"Last summer, the F.D.A. approved the leech for use as a medical device, making this only the second time that the agency has authorized such a use for a live animal. (Maggots, which can be applied to wounds to consume infected tissue, were approved in January, 2004.)"I find this news exciting. When I first read about the maggots-as-medicine approval last year, I was elated. I hoped that more people would realize how interconnected everything is if doctors dumped maggots into their festering wounds. Unfortunately, most people feel very differently about composter species and the idea of squirming, white grubs eating their flesh - even dead, dying or inflamed flesh - will likely disturb them. Whatever...I'll just go sit in the corner and play with my leeches.
-John Colapinto, "Blood Suckers," The New Yorker, July 25, 2005
"It makes no difference what men think of war, said the judge. War endures. As well ask men what they think of stone. War was always here. Before man was, war waited for him. The ultimate trade awaiting its ultimate practitioner. That is the way it was and will be. That way and not some other way….It endures because young men love it and old men love it in them."In the early nineties, Operation Desert Storm was featured prominently on network television and in department stores. My Virginian neighbors proudly wore T-shirts emblazoned with the mission name, as though it was a World Series commemorative; to be without one was unusual or, worse, unpatriotic.
-Judge Holden speaking in Cormac McCarthy's novel, Blood Meridian
I was thirteen years old in 1991. I remember watching the green-tinted, "night vision" films of Baghdad air raids as I lay on the floor of my parents' living room, drawing pictures. I wondered, naively, why we still fought wars. After World War II, after the horror of the atomic bomb, I thought, we should know better.
And yet, five quick years later, I seriously considered military service. Being a good patriot requires some service to the country, I told myself, and, more importantly, I would not be "truly alive" until I had charged into harms way, guns blazing. I'm no longer so naive or bloodthirsty, but I think Judge Holden's answer accurate, no matter how damned distressing it may be.
"Children need the dark materials of fairy tales because they need to make sense - in a symbolic, displaced way - of their own feelings of anger, resentment, and powerlessness. Children also benefit from learning about violence and brutishness in fairy tales, Bettelheim writes, for it counters the 'widespread refusal to let children know that the source of much that goes wrong in our life is due to our natures - the propensity of all men for acting aggressively, asocially, selfishly.'"I recently met a young girl - I believe she was six or seven years of age - whom I found especially intriguing. At a Long Island dinner party, the several children present announced that they intended to "put on a show" for the adults, mostly Long Island married couples and a few odd men and women out, myself among them. A few minutes later, this particular girl emerged with a wand, a vaguely ethereal tutu bottom and a wide, toothy grin to announce the name of her segment. "Evil Always Wins," she said, proudly. She proceeded to make her way around the room, lightly touching the heads of all in attendance with her wand, announcing, "Now you have been made evil."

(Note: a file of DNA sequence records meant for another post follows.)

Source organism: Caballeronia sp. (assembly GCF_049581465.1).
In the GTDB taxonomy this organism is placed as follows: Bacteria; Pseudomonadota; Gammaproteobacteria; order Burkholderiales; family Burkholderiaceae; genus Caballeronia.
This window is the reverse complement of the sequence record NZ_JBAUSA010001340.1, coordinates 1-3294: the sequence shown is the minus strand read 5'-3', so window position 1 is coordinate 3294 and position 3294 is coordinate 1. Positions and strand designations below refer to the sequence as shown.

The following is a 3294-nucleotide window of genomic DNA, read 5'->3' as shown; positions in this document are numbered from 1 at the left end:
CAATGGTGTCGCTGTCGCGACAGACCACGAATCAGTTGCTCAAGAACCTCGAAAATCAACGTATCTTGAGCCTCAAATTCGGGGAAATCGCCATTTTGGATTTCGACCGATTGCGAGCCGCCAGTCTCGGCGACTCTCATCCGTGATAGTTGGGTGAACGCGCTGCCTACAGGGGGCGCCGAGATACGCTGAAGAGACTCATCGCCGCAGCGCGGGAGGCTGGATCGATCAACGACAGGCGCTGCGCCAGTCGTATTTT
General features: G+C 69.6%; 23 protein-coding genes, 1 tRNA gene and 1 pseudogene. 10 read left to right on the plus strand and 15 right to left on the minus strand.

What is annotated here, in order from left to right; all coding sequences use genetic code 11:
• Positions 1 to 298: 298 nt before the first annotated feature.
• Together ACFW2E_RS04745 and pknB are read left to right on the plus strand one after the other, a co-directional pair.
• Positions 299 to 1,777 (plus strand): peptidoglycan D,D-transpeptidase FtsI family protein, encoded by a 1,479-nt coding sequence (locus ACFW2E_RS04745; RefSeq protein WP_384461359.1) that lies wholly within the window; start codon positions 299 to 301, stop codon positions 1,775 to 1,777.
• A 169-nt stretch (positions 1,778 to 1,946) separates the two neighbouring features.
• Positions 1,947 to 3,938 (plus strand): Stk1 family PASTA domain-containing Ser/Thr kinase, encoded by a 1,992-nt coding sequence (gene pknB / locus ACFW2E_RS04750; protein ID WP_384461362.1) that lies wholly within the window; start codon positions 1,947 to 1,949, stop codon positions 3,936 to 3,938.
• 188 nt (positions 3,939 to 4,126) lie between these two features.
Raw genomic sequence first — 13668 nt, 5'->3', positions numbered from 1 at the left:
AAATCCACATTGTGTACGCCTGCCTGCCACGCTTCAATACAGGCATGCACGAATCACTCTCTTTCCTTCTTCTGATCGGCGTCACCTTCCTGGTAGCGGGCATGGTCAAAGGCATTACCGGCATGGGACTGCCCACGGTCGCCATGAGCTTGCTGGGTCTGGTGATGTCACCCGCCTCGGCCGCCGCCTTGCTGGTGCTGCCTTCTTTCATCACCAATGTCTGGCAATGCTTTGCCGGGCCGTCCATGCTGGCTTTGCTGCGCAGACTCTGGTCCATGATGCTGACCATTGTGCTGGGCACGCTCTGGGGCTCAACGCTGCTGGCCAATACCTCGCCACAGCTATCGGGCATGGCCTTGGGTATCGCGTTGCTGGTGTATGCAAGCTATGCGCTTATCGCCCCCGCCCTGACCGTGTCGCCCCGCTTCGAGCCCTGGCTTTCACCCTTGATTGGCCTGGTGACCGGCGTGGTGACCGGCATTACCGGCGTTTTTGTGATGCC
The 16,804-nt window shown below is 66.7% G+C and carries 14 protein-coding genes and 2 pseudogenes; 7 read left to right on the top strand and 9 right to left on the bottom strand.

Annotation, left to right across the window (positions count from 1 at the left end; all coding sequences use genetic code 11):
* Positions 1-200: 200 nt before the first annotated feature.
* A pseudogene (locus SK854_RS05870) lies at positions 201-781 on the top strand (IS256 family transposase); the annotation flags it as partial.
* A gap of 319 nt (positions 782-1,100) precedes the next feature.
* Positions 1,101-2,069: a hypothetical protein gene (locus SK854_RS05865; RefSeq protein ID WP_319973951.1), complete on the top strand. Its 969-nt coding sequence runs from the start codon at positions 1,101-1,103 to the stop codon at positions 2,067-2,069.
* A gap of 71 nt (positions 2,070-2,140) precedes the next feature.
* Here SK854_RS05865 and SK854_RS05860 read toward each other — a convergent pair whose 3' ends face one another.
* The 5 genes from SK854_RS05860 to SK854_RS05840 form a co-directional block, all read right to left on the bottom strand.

-Margaret Talbot, 'The Candy Man," The New Yorker, July 11 & 18, 2005
I took an instant liking to the precocious girl and found myself pondering her performance for much of the party. I believe she intended to protect the adults from the cruel realities of the world. Because "evil always wins," she magically transformed each of us into evil beings, thereby saving us from future defeat.
Examining this logic from an adult perspective, it stinks of "selling out," an "if you can't beat 'em, join 'em" attitude, but children don't necessarily view the world in this way. For example, when I was ten or eleven, I once longed to be a werewolf or vampire, not so I could surf down Main Street on the roof of a van, but so I could "infect" people I liked, creating an eternal community of kindred spirits. Sure, at twenty-seven this scenario seems dangerously cultish, but I also used to fantasize about tearing away the throats of my "enemies," and if I'm not going to condemn my childhood wants and desires for their violent content, I certainly won't do so for their lack of philosophical foresight. Besides, there are worse fates than lycanthropy or vampirism.
When I later recounted the story of this "evil," little girl, most listeners shook their head and said things like, "Wow, something is sure wrong with her" or "That's disturbing. She's a troubled kid, huh?" I wouldn't be surprised to learn that there is something amiss in the child's life, but most children wrestle with real world nightmares. It's a vital part of growing up. Scars, mental and physical, stay with us, an important part of who we are. An increasingly protective approach to child rearing, though, has taken hold. Disney, as far as I'm concerned, is the embodiment of popular parenting, making formulaic movies to entertain unimaginative children and adults alike. The animation is spectacular, certainly, but the plots are hollow and repetitive alongside those found in, say, Grimms' Fairy Tales.
I brought this up with a parent I know and she told me she would never give Grimms' to her daughter "because they are too frightening." But I agree with G.K. Chesterton, author of "The Ethic of Elfland," who writes that fairytales inspire in children a sense that life "is not only a pleasure but an eccentric privilege." What a marvelous way of putting it!